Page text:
Hiking the Cradle Mountain Summit in Tasmania

Read Pt. 1 // Pt. 2 // Pt. 3 // Pt. 4 // Pt. 5 // Pt. 6 // Pt. 7 // Pt. 8 // Pt. 9 // Pt. 10 // Pt. 11 // Pt. 12

I’ve never been nervous for a hike, before our last day in Tasmania. But our preparation for hiking the Cradle Mountain Summit definitely had my anxiety going. We knew it was a hard hike, but heard it was worth every step. The hike begins at the base of the mountain at Dove Lake, and circles around the peak. It includes some serious bouldering, steep climbs with chains, stair after stair, and luckily—some normal sections of hiking trail. It’s about 9 miles from the car park to the summit, and back again (which took us about 6 hours). We did the full circuit—counterclockwise, which is a bit easier, if you want to do the whole circuit.

We began our journey early in the morning, so we could take advantage of parking at Dove Lake (if you arrive in the park after it opens, then you have to take the bus), and to beat the crowds. It was definitely worth it, because we had the trail to ourselves all the way until we reached the Kitchen Hut (a shelter with seating and a small food preparation table). However, it was cold, windy, and the peak was covered in clouds that had us nervous about continuing. We stopped in the Kitchen Hut to fuel up with water and some snacks, and to see if we could wait out the storm. Lucky for us, the weather cleared right up, and was sunny the rest of the way!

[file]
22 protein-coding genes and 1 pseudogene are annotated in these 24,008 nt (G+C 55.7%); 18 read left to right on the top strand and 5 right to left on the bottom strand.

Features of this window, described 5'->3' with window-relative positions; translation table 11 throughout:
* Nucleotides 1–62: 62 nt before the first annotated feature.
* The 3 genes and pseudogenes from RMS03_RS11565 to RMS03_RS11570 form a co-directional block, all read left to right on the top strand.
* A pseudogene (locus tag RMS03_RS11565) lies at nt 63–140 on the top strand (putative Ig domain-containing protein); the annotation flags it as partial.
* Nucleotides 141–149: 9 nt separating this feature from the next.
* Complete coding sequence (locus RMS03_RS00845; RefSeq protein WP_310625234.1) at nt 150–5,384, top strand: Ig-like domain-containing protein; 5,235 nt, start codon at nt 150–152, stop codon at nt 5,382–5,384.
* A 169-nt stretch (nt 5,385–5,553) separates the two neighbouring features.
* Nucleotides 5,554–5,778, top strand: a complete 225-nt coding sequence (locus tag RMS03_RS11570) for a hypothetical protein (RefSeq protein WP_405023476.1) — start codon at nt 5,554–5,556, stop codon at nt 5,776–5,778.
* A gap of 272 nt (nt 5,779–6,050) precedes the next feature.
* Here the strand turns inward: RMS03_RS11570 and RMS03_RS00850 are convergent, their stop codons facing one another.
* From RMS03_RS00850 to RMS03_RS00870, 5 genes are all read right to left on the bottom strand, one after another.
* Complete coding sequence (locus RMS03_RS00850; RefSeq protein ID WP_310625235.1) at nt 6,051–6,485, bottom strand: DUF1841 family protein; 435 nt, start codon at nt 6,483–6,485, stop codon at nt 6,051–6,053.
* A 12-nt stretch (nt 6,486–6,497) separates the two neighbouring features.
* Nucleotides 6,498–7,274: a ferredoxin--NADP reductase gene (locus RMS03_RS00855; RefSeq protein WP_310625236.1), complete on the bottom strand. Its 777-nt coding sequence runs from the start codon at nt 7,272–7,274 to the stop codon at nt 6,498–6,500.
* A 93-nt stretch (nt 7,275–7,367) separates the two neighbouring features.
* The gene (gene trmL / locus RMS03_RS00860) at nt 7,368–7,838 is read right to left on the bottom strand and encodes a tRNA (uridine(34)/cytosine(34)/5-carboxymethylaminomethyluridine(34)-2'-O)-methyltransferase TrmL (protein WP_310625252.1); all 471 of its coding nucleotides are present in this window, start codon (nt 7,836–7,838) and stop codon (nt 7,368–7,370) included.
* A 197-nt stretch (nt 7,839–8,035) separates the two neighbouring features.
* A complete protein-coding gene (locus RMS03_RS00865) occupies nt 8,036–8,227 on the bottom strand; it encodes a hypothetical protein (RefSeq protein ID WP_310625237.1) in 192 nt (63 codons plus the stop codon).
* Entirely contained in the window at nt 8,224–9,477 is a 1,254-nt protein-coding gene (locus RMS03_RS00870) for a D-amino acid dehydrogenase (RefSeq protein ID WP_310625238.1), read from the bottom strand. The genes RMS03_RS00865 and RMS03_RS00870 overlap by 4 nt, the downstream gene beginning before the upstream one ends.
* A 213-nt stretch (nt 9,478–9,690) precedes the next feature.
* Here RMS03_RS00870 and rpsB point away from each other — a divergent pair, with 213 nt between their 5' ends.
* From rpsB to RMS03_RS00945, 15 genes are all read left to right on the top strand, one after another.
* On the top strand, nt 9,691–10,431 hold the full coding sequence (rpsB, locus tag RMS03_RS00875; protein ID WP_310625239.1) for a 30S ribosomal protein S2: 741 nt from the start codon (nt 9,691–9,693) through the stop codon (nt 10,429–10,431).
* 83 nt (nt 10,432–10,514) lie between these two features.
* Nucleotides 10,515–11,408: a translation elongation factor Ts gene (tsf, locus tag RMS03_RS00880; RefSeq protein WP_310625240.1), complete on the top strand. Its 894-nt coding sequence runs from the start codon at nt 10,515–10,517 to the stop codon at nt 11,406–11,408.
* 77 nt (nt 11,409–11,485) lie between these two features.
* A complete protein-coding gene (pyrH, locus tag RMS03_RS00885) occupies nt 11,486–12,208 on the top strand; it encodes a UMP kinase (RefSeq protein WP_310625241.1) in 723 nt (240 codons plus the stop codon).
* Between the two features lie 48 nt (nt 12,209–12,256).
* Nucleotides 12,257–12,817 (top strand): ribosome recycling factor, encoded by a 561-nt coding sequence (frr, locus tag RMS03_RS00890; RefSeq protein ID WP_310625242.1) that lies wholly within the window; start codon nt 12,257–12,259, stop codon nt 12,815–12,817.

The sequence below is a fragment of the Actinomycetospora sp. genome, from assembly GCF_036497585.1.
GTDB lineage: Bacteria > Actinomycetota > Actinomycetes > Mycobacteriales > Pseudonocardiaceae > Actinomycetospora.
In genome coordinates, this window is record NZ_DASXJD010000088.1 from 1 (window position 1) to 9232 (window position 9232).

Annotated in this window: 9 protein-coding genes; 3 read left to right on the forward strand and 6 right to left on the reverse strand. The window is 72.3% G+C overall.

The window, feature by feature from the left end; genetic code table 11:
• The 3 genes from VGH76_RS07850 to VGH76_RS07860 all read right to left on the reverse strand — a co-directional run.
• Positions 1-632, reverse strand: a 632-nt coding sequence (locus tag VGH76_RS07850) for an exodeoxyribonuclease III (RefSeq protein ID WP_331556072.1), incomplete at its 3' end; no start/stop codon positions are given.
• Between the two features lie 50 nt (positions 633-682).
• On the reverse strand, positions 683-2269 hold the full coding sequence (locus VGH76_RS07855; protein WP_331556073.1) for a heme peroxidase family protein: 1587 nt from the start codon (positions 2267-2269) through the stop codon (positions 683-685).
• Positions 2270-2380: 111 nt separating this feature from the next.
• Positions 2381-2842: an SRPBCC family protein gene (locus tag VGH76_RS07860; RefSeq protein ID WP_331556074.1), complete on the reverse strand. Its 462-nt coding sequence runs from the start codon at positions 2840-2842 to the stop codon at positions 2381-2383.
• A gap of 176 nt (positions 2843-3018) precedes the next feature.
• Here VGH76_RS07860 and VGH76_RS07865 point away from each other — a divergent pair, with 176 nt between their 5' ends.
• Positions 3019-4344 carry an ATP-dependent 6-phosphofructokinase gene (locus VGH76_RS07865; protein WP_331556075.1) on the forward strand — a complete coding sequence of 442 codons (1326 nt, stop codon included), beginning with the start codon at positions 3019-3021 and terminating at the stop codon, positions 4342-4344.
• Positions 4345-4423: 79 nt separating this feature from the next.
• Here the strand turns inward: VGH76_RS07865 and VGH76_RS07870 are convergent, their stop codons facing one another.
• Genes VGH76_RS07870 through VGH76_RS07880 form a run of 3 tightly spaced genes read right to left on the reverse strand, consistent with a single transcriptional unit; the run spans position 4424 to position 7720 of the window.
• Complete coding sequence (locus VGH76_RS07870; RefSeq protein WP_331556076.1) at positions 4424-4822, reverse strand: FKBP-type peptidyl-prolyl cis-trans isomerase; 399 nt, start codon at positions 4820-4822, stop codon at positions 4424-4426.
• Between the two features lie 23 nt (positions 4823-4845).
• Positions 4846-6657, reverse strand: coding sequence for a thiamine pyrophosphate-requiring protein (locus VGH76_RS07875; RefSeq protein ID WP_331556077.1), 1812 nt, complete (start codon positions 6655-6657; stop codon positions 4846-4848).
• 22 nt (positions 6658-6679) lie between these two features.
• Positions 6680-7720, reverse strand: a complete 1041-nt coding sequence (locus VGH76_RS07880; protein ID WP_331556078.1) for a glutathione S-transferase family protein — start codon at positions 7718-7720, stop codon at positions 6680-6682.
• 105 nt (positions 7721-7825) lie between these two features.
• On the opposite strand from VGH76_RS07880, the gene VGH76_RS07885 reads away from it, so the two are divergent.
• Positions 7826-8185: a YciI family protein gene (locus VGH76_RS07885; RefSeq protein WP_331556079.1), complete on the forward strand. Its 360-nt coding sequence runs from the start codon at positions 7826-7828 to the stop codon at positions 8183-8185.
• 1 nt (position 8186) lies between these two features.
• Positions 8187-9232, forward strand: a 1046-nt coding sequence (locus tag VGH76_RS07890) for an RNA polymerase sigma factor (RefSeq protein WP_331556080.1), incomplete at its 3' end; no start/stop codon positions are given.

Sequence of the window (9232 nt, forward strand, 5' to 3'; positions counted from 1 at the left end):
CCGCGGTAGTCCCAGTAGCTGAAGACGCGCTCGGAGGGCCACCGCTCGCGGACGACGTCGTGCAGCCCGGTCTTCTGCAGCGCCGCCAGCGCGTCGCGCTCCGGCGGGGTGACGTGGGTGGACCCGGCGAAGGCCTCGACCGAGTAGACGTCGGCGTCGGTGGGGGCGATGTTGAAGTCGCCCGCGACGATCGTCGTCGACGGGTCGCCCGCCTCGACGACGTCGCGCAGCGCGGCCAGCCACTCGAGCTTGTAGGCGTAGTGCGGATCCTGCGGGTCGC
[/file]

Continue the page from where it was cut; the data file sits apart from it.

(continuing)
From the Kitchen Hut to the summit is where the hike gets tricky. We spent the next two hours scrambling over large rocks, hoisting ourselves up (and down) ledges, and eventually ditching my backpack (we picked it up on the way down, but it was too hard to climb with). The trail was also much busier once we began this part of the hike, which meant we had to take turns and leave room for other hikers. But the view at the top was really stunning! We could see for miles, including Dove Lake and Barn Bluff (which I believe you can reach if you are hiking the Overland Track)

After taking hundreds of photos, we slowly made our way back down the summit, and caught onto the trail, again. We continued our journey around to the other side of the lake, stopped at one of the other Kitchen Huts, to rest our legs a bit, and then made our way back to the car park.

This hike, while the hardest of the hikes we did in Tasmania, was definitely the highlight of the trip! It had everything I love, all packed into one adventure—mountains, lakes, views for miles, cloudy peaks, sunshine, easy walking, and a trail that takes both mental and physical effort.

Sadly this is the last post in my Tasmania recap series! It was such an amazing trip, and I would love to go back, if I ever get the chance.